“A Thing I’ll Never Understand”: the tragedy of an unborn life cut short

By Dave Andrusko

When an actress plays a woman on a television program who is pregnant and usually unmarried, the writers can either allow the baby to be born, abort him or her, or have the mother suffer a miscarriage. Often critics, especially pro-abortion critics, descry the miscarriage as an evasion—that is, she should have aborted and would have if the writers were more “realistic.

What my wife and I saw last night in the fourth episode of the final season of Longmire will never, could never be characterized as a copout. We were both moved, with me close to tears. [Spoiler alert. I spell out in detail what happened.]

For those who don’t know Longmire, the series is in its sixth season. It started on A&E and migrated to Netflix where it has gathered a determined and loyal following. The show is described as “Based on the Walt Longmire mystery novels by best-selling author Craig Johnson, this contemporary crime drama stars Australian actor Robert Taylor in the title role, the charismatic and dedicated sheriff of Absaroka County, Wyoming.”

The way “charismatic” is ordinarily understood, it is deeply misleading. Walt Longmire is a man of very few words who is fiercely loyal to his daughter, his best friend since childhood, Henry Standing Bear, and his deputies. Walt’s integrity is impeccable and he’s the kind of man dads want their sons to grow up to be like.

His late wife was murdered (something we didn’t know when the series began in 2012) and there has long been an undertow of possible romance (someday) between Walt and his deputy, Victoria “Vic” Moretti [Katee Sackhoff].

Which brings us to last night’s episode. (Of course we could have bing-watched the entire series, but Lisa and I are rationing the last season’s episodes.)

Victoria is pregnant; we know only that it is early in her pregnancy. When Walt learns this from another source he tries every way he knows to keep Victoria out of harm’s way (he is not the father, by the way). This is the absolutely last thing the fiery independent, passionately self-sufficient Victoria wants.

Last night she has a shoot-out with Chance Gilbert, a psychopathic head of a clan who had previously captured and tortured her. She kills him in exchange of gunfire but suffers a gravely serious wound to her right thigh.

The next 20 minutes are some of the best television you will ever see. When she awakes, Walt gently, gradually tells her “the baby didn’t make it.” Victoria’s early response is “ I just feel terrible that I don’t feel more terrible”—but we know from her face and her history there is a lot more going on in her heart.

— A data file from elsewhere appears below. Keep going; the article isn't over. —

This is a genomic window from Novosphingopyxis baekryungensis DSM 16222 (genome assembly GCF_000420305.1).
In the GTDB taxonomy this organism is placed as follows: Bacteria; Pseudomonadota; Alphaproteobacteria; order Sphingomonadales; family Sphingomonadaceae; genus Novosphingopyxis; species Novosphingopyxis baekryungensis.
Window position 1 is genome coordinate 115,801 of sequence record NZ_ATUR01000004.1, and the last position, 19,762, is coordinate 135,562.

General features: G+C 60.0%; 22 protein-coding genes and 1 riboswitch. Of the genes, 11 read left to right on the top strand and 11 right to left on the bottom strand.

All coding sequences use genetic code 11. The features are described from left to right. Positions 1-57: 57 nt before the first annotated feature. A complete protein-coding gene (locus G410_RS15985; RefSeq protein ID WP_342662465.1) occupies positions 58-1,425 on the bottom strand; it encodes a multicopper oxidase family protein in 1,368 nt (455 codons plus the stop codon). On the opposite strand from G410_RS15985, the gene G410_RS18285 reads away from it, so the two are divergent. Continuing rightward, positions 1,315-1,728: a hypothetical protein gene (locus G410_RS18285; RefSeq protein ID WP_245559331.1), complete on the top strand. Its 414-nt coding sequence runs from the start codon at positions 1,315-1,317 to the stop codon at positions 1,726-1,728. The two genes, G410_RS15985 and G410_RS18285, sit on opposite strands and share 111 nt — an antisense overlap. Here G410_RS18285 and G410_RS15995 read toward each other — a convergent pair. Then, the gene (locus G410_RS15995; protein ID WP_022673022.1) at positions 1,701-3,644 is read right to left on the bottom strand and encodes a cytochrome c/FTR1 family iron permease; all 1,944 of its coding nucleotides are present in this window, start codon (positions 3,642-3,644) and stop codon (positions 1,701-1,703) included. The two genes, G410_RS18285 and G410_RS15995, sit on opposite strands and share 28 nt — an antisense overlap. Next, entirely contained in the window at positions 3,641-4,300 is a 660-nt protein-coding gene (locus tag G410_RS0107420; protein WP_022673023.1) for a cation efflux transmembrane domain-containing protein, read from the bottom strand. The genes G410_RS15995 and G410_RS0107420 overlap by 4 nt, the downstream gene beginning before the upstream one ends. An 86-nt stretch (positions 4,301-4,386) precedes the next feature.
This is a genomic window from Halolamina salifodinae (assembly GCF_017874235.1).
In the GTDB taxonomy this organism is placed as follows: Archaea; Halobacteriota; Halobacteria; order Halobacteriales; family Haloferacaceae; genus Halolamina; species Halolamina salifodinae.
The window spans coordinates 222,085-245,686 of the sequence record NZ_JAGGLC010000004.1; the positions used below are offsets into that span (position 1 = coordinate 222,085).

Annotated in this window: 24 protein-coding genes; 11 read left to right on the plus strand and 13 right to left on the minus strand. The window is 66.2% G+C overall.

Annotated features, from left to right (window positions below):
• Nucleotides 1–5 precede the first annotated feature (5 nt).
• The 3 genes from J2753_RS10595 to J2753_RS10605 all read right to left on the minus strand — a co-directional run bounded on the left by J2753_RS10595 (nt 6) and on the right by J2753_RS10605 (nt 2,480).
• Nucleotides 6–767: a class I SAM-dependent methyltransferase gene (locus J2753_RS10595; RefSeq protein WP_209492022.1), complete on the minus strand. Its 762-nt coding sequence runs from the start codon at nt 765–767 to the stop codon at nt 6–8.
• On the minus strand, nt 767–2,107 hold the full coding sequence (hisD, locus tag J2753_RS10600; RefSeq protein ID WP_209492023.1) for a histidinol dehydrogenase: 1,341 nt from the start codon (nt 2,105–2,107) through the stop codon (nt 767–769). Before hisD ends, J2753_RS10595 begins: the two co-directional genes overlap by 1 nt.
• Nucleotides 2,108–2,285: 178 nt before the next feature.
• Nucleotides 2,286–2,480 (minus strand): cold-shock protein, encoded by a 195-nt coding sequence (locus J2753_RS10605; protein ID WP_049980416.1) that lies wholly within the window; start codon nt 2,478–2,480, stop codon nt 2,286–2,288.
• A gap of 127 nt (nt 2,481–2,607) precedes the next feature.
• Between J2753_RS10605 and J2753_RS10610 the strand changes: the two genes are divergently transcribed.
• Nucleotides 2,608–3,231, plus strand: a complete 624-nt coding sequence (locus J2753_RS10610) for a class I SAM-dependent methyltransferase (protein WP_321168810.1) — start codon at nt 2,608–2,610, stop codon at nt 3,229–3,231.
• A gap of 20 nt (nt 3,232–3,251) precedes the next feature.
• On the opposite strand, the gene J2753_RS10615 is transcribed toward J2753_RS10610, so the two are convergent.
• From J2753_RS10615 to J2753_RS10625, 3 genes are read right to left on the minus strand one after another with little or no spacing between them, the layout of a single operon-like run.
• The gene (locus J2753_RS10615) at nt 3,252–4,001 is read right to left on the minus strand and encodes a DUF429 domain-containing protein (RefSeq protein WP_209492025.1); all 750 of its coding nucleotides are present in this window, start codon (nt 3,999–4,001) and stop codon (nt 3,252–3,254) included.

Walt tells her that the baby actually saved her life–that someone who had lost as much blood as Victoria had usually doesn’t make it. She had an extra source of blood because of the baby. (Walt doesn’t use the word but he is talking about the placenta which is a huge reservoir of spare blood volume, on both the maternal and fetal side.)

As the remainder of the episode unfolds, we are shown how devastated Victoria is by the loss of her baby. How for the first time she “hadn’t been alone.” How riddled with guilt she is for going after the criminal and in process being shot and losing her baby whom she “knows” was a girl. (We know, in fact, that the nutcase had trapped Walt and had she not come to his rescue, Walt would have been Gilbert’s latest victim.)

The next day Victoria tells Walt, “How do you get over loving someone so much that you never met … my baby is gone and she is gone because of me.” Tough as nails, Victoria breaks down. All you hear are her exhausted sobs and then she crumbles.

I cannot convey in words how tenderly Walt talked about the baby, or how devastated was the man who believes he was the father. What came through like a siren in the night was that this baby’s life—brief as it was—mattered.

After the episode, “A Thing I’ll Never Understand,” ended, I couldn’t helping thinking about all the pro-death television shows which treated the life of an unborn child as a nothing—as “something” to be gotten rid of without a moment’s sorrow or regret or hesitation.

They can’t hold a candle to the truth Katee Sackhoff conveyed with great passion and even greater realism.